Provides straight answers about how economies work, without relying on nonsensical jargon and mind-numbing doublespeak the experts use to cover up their confusion Includes a new introduction that sets the stage for developing a deeper, more practical understanding of inflation and the abuses of the monetary system Adds two new chapters that dissect the Federal Reserve’s Quantitative easing policies and the European Debt Crisis. Colorizes the original book's hundreds of cartoon illustrations. The improved images, executed by artist Brendan Leach from the original book, add new vigor to the presentation Has a larger format that has been designed to fit most coffee tables.

While the story may appear simple on the surface, as told by the Schiff brothers, it will leave you with a deep understanding of How an Economy Grows and Why It Crashes.

'A nation without a national government is an awful spectacle.' In the winter of 1787-8 a series of eighty-five essays appeared in the New York press; the purpose of the essays was to persuade the citizens of New York State to ratify the Constitution of the United States. The three authors - Alexander Hamilton, James Madison, and John Jay - were respectively the first Secretary of the Treasury, the fourth President, and the first Chief Justice of the Supreme Court in American history. Each had played a crucial role in the events of the American Revolution; together they were convinced of the need to weld thirteen disparate and newly-independent states into a union. Their essays make the case for a new and united nation, governed under a written Constitution that endures to this day. The Federalist Papers are an indispensable guide to the intentions of the founding fathers who created the United States, and a canonical text in the development of western political thought. This new edition pays full attention to the classical learning of their authors and the historical examples they deploy. ABOUT THE SERIES: For over 100 years Oxford World's Classics has made available the widest range of literature from around the globe. Each affordable volume reflects Oxford's commitment to scholarship, providing the most accurate text plus a wealth of other valuable features, including expert introductions by leading authorities, helpful notes to clarify the text, up-to-date bibliographies for further study, and much more.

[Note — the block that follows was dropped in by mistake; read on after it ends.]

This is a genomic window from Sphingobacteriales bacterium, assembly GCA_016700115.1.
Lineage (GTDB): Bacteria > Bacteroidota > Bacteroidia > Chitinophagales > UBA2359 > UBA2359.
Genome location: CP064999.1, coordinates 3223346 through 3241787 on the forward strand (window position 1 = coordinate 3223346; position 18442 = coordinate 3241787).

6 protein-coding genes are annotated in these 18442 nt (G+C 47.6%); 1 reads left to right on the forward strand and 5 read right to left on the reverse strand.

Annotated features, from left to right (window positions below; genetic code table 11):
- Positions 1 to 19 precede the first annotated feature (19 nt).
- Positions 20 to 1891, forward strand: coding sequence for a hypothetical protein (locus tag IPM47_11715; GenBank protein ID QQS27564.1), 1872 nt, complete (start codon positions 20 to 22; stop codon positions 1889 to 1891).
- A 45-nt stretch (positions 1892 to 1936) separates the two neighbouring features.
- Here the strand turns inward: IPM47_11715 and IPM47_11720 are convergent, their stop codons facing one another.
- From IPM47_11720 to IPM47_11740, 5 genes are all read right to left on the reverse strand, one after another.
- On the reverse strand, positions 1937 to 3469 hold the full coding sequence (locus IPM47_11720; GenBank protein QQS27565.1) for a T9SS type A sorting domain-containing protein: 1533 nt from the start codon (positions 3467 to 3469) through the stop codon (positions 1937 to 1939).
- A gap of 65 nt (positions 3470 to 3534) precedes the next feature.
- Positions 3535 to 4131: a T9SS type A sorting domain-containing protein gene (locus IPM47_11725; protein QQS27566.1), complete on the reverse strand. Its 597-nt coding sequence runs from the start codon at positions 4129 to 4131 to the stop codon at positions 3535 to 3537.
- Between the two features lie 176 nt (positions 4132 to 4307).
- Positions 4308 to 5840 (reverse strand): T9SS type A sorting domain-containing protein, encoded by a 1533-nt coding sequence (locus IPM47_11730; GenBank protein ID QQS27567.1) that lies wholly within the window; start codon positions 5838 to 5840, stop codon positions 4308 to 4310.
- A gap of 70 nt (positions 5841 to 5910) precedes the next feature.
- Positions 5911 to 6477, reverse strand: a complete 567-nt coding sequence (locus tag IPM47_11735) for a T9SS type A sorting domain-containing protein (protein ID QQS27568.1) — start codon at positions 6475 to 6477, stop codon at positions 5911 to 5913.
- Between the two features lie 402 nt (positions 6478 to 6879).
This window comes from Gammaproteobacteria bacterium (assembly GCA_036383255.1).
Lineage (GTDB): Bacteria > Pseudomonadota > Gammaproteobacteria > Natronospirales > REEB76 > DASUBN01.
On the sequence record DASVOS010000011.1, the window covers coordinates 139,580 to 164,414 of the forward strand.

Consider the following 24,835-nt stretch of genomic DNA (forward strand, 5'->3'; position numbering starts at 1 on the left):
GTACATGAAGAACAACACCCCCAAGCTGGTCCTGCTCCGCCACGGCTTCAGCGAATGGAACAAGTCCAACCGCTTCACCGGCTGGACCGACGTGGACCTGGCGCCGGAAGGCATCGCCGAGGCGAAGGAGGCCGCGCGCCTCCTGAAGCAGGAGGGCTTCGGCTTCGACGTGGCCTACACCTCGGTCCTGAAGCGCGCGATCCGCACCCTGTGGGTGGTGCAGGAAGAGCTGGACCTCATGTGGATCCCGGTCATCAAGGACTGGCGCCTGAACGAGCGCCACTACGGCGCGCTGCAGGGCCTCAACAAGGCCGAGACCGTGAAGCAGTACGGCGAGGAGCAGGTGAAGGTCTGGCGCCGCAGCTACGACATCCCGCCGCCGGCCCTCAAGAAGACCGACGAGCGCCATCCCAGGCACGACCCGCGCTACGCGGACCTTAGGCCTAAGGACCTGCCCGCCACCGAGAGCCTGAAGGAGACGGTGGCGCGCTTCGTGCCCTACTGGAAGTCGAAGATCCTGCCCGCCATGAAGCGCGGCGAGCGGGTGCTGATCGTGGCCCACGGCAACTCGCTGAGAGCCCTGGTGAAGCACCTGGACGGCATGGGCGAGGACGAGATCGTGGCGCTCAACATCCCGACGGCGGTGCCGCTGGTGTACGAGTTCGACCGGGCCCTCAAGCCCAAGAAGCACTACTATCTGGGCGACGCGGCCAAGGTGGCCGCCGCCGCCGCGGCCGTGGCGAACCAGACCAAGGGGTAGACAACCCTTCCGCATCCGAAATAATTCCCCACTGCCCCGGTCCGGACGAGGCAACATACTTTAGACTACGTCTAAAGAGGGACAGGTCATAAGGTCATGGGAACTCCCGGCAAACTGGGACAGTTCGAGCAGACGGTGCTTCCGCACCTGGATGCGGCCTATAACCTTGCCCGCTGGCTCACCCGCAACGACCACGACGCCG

©2019 GoogleSite Terms of ServicePrivacyDevelopersArtistsAbout Google|Location: United StatesLanguage: English (United States)
By purchasing this item, you are transacting with Google Payments and agreeing to the Google Payments Terms of Service and Privacy Notice.